Alternative Energy: Political, Economic, and Social Feasibility.

AuthorDahl, Carol A.
PositionAlternative Energy: Political, Economic, and Social Feasibility, 2d ed

Alternative Energy: Political, Economic, and Social Feasibility, second edition by Christopher A. Simon (Rowman & Littlefield, 2020). 256 pages, ISBN: 978-1-5381-1636-4 (hardback). ISBN: 978-1-5381-1637-1 (paperback), ISBN: 978-1-5381-1638-8 (ebook)

Much has changed since the author, who is a Political Science Professor at the University of Utah, wrote the first edition of this book in 2007. Emerging markets, most notably China and India, have continued to emerge. The shale oil and gas revolutions in the U.S. have changed the geological and geopolitical landscape somewhat and have moved near term worries of fossil fuel security onto the back burner. Despite Donald Trump's protestations to the contrary, a U.S. consensus finally seems to be building that climate changes from anthropomorphic emissions of greenhouse gases (dominated by fossil fuel based carbon dioxide) are real, are here, and are now. Costs for solar and wind energy have fallen dramatically. These changes have put alternative energy (here defined as renewables and zero carbon emitting sources) in a much more favorable light. The author lays out some of these changes in his introductory chapter, notes cultural shifts towards more green politics, and summarizes key U.S. legislation relating to alternative fuels since 1973.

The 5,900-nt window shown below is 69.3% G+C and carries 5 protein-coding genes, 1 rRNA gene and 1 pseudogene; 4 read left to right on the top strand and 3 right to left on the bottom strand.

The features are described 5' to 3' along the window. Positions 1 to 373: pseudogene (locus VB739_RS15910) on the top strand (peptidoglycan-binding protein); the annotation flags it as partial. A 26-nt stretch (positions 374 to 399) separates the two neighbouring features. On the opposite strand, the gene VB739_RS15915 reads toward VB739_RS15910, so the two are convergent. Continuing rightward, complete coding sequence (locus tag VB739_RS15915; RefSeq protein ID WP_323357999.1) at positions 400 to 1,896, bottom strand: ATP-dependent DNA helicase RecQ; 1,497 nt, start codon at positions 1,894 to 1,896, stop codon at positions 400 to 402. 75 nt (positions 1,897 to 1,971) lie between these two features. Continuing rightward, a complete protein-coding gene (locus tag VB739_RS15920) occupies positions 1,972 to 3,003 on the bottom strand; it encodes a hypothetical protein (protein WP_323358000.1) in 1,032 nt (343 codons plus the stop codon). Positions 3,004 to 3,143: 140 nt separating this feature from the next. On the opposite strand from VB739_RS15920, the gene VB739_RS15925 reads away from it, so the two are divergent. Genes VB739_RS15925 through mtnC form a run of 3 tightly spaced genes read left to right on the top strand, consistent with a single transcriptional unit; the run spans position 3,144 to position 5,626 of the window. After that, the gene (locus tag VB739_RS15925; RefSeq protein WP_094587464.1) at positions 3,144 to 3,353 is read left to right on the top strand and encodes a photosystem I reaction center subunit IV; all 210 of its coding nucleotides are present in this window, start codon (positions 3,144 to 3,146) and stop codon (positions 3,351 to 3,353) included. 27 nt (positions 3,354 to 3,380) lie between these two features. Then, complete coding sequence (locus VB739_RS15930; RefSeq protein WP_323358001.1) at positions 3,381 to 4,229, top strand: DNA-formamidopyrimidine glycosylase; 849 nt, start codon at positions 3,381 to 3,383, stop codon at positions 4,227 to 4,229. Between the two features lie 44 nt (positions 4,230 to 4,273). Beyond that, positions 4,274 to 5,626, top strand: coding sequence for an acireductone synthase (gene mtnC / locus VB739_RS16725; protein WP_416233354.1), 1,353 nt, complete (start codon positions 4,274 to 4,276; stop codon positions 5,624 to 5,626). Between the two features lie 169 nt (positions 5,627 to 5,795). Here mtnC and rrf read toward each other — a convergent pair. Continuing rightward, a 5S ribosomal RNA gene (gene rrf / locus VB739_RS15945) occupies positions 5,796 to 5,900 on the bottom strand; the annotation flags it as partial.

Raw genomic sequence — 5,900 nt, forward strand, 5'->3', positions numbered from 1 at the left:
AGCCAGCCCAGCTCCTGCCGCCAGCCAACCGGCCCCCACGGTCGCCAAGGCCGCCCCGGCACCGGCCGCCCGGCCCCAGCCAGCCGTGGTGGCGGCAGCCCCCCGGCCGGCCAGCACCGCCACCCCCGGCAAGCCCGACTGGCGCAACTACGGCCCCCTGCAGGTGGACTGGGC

Economists, who focus on the efficiency of policies, should find the next two chapters, which focus on making public policy happen, of interest. For infeasible policy is of no use. He outlines the steps in the policy process--setting an agenda, forming the policy, implementation, evaluation, and changing or ending policy. How the process evolves likely depends on such overlapping cycles as election, public attention, budget, and economic. He continues with some description of policy types: distributive, constituent, regulative, and redistributive categorized by the likelihood implementation will require coercion, whether the policy is focused on shaping individual behavior or providing an environment that facilitates policy implementations and whether the policy is partisan or based on specific special interest groups. Policies can come from state and local governments (bottom up), from the Federal government (top down), or from a collaboration of governments at more than one level. Bottom up policy, supported by Bill Clinton, has the advantage of allowing small scale innovative experimentation at the state and local level. The more successful can then be...

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